Also the shower head was electric. Meaning if you touch it with the water on, you get electrocuted. We did the buddy system for showers (1 person in the shower, 1 person sitting outside the door) to ensure we would have a helper if we got electrocuted. The plumbing in this country is MUCH less efficient than our plumbing in the US. It cannot handle toilet paper. Instead there is a trash can sitting next to the toilet, and all of the paper must be thrown in the trash can.
The water is most definitely not safe to drink. We kept a water bottle next to the sink to brush our teeth. No AC, but at least a good ceiling fan. Also (no surprise I’m sure) no phones, internet, or TV. Our bedroom had a very large hole in the wall (probably 2 feet by 2 feet) and a bird’s nest in the rafters. We saw the bird fly in and out of our room multiple times. Sounds funny now but was NOT funny at the time.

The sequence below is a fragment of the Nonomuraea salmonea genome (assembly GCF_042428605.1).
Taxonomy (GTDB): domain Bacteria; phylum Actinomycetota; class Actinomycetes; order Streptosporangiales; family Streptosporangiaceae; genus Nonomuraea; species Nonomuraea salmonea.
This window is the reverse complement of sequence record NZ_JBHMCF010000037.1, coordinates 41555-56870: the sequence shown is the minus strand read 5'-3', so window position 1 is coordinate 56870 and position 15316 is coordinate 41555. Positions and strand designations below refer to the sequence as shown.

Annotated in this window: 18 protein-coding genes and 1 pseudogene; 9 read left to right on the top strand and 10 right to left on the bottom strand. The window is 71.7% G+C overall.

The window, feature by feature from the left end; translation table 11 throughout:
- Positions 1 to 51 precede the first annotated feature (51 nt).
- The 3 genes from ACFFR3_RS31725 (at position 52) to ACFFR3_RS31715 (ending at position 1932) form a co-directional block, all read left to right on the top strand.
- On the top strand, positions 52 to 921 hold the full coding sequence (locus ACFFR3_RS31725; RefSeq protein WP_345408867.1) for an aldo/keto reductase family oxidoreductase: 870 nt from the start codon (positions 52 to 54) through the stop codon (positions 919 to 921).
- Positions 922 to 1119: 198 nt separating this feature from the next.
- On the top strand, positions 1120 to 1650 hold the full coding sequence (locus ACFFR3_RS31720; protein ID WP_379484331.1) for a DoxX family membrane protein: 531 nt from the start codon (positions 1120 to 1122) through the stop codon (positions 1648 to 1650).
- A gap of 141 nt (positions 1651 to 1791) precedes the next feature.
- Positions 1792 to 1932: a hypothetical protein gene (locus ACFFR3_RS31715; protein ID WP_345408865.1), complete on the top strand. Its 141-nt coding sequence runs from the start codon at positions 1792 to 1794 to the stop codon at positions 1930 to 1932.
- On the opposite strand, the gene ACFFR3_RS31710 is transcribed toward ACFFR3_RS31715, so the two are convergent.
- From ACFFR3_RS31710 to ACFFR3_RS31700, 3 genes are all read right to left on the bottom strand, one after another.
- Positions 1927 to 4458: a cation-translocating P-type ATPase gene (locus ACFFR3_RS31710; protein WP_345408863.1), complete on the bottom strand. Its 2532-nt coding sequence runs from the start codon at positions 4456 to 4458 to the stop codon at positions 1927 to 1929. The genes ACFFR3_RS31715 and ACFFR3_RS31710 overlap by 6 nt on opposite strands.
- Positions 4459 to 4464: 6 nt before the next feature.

Our hotel was near the hospital, which is 2.5 hours away from where we are now. We are staying at a “fancy” hotel tonight so that we are closer to the airport for tomorrow. It has WiFi!! The bathroom and shower have walls! However, the plumbing is the same everywhere in this country (paper goes in the trash). The showerhead is still electric (and apparently shorting out, as my partner in crime got buzzed in the shower this morning). And no hot water so ICE cold showers.
Providing medical care
We are EXHAUSTED!! We worked almost 80 hours in 5 days with essentially no downtime. We were able to do 29 surgeries.
The eye clinic saw over 250 patients (for glasses). The medical clinic saw over 100 patients (checkups and surgery consults mostly). Dental clinic saw 30 patients in 3 days. We handed out a large suitcase of small toys and toiletries.